Stephen C. Shannon, DO, MPH
As Congress debates various approaches to deal with the federal deficit and the fiscal year (FY) 2014 budget, AACOM continues to aggressively advocate for the investment in and preservation of Medicare-funded graduate medical education (GME) as well as support for other critical and innovative GME programs, such as the Health Resources and Services Administration’s (HRSA) Teaching Health Center (THC) GME Program. This innovative program not only meets a critical need, it provides a common-sense approach to supporting an increased number of primary care medical residents in underserved communities.
Inventive programs such as HRSA’s THCGME Program, currently in its third year, increase opportunities for primary care GME, set a strong precedent to fund GME outside of the traditional Centers for Medicare & Medicaid Services funding stream, and create new avenues for training medical residents in community-based, non-hospital settings. Thirty-two THCGME Programs are operating around the country, providing residency training in dentistry, family medicine, internal medicine, obstetrics and gynecology, pediatrics, and psychiatry. Out of the 32 programs, 21 are osteopathic programs or dually-accredited (DO/MD) programs. Clearly, this innovative approach has struck a chord with osteopathic medical education. I believe the THCGME Program could become a foundational program for primary care osteopathic medical education if this program continues to develop through future investments.
This fall, THCs will begin recruitment for the next class of residents that will graduate in June 2017. However, the THCGME Program has not been reauthorized beyond FY 2015. As a result, THCs do not have the guarantee of federal support for the third and final year for their next class. Sustainability of this program’s funding is absolutely necessary to adequately demonstrate its effectiveness. The continuation and further expansion of this program is critical to addressing physician workforce needs and access to patient care. This program must now be extended to avoid disruptions for new medical residents. Unless Congress acts to maintain this program and its funding, the medical residents currently being trained and the patients being served by those residents face an uncertain future. An innovative program designed to address the type of physician training needed in this country could be brought to an abrupt halt—and the populations encountering the greatest lack of access to care may be deprived of the care they need.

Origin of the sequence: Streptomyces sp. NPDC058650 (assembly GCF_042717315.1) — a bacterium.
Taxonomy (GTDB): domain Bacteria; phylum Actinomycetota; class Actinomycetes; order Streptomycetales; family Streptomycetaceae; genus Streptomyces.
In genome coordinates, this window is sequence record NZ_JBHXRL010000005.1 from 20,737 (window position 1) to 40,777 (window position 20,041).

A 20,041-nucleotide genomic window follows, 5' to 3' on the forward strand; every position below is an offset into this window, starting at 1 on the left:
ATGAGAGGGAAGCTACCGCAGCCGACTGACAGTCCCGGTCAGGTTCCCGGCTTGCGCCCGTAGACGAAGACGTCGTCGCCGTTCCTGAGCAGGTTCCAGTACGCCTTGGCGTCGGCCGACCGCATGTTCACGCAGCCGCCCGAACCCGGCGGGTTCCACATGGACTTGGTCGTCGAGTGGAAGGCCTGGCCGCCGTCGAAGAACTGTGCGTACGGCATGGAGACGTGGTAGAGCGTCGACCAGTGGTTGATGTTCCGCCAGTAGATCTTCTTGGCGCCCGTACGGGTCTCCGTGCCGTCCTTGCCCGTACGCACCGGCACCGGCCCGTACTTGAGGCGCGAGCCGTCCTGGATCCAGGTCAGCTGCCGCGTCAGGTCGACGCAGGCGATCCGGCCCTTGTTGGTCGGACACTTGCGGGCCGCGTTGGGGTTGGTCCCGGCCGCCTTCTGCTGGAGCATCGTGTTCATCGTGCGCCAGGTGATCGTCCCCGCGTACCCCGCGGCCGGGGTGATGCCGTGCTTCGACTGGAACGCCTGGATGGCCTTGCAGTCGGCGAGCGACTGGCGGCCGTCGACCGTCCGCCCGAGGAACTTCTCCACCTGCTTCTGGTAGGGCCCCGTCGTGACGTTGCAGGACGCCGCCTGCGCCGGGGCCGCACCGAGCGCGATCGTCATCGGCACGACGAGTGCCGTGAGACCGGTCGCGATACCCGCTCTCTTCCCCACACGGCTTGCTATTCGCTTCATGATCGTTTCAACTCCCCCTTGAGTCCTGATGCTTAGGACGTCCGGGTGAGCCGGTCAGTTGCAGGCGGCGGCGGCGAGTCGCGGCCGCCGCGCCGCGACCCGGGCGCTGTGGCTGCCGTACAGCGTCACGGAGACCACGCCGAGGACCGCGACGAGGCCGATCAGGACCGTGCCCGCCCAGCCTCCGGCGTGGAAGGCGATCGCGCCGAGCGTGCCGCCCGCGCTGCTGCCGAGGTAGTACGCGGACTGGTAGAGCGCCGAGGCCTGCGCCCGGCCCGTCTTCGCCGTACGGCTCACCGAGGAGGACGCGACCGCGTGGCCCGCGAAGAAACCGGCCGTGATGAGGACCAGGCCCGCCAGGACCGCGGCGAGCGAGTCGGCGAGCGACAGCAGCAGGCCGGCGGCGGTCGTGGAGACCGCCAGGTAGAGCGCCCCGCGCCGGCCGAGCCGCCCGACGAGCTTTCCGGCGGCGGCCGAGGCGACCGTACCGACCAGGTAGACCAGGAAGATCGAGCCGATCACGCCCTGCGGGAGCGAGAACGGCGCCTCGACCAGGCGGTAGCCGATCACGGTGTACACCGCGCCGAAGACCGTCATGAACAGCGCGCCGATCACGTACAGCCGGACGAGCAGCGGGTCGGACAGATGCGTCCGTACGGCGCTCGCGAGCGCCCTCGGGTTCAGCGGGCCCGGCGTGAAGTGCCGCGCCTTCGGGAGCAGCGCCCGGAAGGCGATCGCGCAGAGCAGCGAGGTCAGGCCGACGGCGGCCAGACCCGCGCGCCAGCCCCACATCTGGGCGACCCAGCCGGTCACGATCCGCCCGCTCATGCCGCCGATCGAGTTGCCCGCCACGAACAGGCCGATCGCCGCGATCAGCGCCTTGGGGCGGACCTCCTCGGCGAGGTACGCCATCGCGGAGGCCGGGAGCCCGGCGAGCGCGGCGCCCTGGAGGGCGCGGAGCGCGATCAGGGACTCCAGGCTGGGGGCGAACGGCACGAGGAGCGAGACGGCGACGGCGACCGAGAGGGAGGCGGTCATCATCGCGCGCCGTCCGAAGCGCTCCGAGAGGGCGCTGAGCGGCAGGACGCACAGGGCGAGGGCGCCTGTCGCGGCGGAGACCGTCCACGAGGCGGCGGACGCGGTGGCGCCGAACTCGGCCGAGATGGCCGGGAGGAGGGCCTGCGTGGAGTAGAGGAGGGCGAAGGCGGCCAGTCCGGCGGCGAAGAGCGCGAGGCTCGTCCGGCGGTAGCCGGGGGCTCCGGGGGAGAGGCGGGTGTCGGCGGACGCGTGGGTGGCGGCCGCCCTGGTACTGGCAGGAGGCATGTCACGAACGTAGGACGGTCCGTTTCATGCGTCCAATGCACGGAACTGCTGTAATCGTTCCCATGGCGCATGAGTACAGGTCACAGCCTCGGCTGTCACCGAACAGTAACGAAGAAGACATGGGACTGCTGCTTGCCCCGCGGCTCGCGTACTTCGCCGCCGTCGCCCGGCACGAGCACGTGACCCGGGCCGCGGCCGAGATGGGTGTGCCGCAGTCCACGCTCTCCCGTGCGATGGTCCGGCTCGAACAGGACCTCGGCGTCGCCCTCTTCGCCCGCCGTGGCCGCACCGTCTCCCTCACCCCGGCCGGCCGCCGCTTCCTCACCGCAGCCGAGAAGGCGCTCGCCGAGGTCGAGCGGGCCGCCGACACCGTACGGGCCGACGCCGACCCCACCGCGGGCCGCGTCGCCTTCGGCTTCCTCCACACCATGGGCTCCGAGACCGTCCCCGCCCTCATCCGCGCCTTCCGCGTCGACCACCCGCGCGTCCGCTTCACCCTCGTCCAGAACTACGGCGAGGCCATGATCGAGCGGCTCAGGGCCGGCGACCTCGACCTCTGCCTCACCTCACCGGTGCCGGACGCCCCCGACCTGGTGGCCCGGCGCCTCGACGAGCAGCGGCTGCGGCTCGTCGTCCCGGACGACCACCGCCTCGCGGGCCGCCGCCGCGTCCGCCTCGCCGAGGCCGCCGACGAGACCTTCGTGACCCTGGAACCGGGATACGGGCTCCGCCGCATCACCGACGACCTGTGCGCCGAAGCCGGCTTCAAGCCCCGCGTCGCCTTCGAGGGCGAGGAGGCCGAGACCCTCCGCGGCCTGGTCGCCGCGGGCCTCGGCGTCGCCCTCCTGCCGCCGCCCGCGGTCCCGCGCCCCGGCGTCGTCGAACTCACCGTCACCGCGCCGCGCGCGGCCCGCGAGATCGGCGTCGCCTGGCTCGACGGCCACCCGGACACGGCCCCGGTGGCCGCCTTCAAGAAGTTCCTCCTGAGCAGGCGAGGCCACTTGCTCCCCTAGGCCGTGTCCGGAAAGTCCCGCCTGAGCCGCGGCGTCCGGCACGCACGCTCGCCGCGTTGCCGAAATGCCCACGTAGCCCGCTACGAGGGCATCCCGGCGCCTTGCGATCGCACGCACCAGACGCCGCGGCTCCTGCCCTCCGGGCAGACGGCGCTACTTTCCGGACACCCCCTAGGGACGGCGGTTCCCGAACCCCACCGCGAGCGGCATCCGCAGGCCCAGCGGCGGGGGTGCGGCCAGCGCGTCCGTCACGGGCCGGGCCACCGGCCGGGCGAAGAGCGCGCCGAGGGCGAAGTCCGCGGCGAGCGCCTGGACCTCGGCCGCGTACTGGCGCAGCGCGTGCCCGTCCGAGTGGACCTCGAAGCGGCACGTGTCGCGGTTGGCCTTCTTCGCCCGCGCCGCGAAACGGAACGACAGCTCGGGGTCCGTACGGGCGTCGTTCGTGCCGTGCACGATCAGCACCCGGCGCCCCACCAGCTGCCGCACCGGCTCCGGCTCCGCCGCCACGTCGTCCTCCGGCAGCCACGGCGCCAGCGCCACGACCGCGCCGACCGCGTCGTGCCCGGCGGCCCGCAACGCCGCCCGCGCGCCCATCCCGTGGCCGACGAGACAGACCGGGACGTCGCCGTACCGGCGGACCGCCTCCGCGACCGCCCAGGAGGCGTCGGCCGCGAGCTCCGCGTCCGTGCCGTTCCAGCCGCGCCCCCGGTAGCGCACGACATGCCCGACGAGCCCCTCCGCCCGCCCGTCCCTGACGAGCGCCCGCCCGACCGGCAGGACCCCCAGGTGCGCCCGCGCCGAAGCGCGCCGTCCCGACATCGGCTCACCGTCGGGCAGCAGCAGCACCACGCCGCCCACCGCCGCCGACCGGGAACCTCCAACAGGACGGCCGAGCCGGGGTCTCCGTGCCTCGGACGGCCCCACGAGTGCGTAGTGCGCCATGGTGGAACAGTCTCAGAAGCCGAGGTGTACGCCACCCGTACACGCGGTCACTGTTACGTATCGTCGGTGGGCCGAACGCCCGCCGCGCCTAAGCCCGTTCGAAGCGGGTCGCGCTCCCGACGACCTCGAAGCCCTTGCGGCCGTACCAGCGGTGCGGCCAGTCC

Of course, GME continues to be a target during the federal deficit negotiations with both Congress and the Administration (see AACOM’s statement) calling for funding cuts, threatening the stability and continuity of both the nation’s residency training programs that produce future physicians and the hospitals that provide care to Americans. This country continues to face a serious physician workforce shortage that will worsen as millions of new U.S. citizens enter the health care system with the implementation of the Affordable Care Act. The nation’s policymakers should be prepared to ensure that these new patients are provided with the health care they will need.
As Congress continues its difficult work to find balanced approaches to reduce the federal deficit and bring the country toward sound fiscal footing, it has become critical that policymakers develop unique and innovative approaches to invest in the nation’s medical residency training programs. This would help to ensure a sufficiently trained physician workforce and to build upon the training models currently put place nation's osteopathic medical schools. Investing in funding and new approaches to training future physicians will only serve to increase patient access to health care, lower costs, and ensure the presence of the health professions workforce needed in our evolving health care system.